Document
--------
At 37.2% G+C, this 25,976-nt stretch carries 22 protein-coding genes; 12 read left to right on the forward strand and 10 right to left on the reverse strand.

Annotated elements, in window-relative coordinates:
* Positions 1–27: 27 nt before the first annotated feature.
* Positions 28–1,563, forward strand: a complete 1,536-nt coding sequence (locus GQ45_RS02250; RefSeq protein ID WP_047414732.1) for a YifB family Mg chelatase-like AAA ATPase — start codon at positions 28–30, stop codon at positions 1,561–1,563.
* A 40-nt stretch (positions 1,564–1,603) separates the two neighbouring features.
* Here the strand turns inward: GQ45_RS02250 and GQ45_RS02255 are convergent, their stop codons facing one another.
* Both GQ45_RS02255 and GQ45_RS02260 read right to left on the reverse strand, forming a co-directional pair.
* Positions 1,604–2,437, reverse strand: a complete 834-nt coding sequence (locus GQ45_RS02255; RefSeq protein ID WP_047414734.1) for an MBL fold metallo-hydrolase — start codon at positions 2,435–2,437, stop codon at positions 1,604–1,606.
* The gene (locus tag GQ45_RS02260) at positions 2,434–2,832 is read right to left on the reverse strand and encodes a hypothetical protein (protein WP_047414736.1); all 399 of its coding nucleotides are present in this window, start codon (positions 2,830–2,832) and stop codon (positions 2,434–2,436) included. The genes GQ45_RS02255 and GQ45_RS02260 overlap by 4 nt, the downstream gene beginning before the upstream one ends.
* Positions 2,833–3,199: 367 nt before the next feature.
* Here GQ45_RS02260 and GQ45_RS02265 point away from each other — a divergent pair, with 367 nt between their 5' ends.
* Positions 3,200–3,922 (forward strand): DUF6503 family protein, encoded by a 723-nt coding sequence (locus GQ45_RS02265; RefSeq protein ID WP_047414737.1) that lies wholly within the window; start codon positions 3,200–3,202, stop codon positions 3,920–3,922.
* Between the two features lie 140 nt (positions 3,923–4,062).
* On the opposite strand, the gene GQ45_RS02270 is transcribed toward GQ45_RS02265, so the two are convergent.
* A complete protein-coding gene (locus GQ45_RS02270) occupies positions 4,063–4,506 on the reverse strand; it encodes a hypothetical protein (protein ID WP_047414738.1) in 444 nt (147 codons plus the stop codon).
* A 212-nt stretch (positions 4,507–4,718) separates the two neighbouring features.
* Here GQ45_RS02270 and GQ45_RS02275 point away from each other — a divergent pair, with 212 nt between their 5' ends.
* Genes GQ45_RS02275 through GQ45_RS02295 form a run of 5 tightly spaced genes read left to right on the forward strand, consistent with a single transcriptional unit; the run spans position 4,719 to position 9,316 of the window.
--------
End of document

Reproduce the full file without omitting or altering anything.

At 37.2% G+C, this 25,976-nt stretch carries 22 protein-coding genes; 12 read left to right on the forward strand and 10 right to left on the reverse strand.

Annotated elements, in window-relative coordinates:
* Positions 1–27: 27 nt before the first annotated feature.
* Positions 28–1,563, forward strand: a complete 1,536-nt coding sequence (locus GQ45_RS02250; RefSeq protein ID WP_047414732.1) for a YifB family Mg chelatase-like AAA ATPase — start codon at positions 28–30, stop codon at positions 1,561–1,563.
* A 40-nt stretch (positions 1,564–1,603) separates the two neighbouring features.
* Here the strand turns inward: GQ45_RS02250 and GQ45_RS02255 are convergent, their stop codons facing one another.
* Both GQ45_RS02255 and GQ45_RS02260 read right to left on the reverse strand, forming a co-directional pair.
* Positions 1,604–2,437, reverse strand: a complete 834-nt coding sequence (locus GQ45_RS02255; RefSeq protein ID WP_047414734.1) for an MBL fold metallo-hydrolase — start codon at positions 2,435–2,437, stop codon at positions 1,604–1,606.
* The gene (locus tag GQ45_RS02260) at positions 2,434–2,832 is read right to left on the reverse strand and encodes a hypothetical protein (protein WP_047414736.1); all 399 of its coding nucleotides are present in this window, start codon (positions 2,830–2,832) and stop codon (positions 2,434–2,436) included. The genes GQ45_RS02255 and GQ45_RS02260 overlap by 4 nt, the downstream gene beginning before the upstream one ends.
* Positions 2,833–3,199: 367 nt before the next feature.
* Here GQ45_RS02260 and GQ45_RS02265 point away from each other — a divergent pair, with 367 nt between their 5' ends.
* Positions 3,200–3,922 (forward strand): DUF6503 family protein, encoded by a 723-nt coding sequence (locus GQ45_RS02265; RefSeq protein ID WP_047414737.1) that lies wholly within the window; start codon positions 3,200–3,202, stop codon positions 3,920–3,922.
* Between the two features lie 140 nt (positions 3,923–4,062).
* On the opposite strand, the gene GQ45_RS02270 is transcribed toward GQ45_RS02265, so the two are convergent.
* A complete protein-coding gene (locus GQ45_RS02270) occupies positions 4,063–4,506 on the reverse strand; it encodes a hypothetical protein (protein ID WP_047414738.1) in 444 nt (147 codons plus the stop codon).
* A 212-nt stretch (positions 4,507–4,718) separates the two neighbouring features.
* Here GQ45_RS02270 and GQ45_RS02275 point away from each other — a divergent pair, with 212 nt between their 5' ends.
* Genes GQ45_RS02275 through GQ45_RS02295 form a run of 5 tightly spaced genes read left to right on the forward strand, consistent with a single transcriptional unit; the run spans position 4,719 to position 9,316 of the window.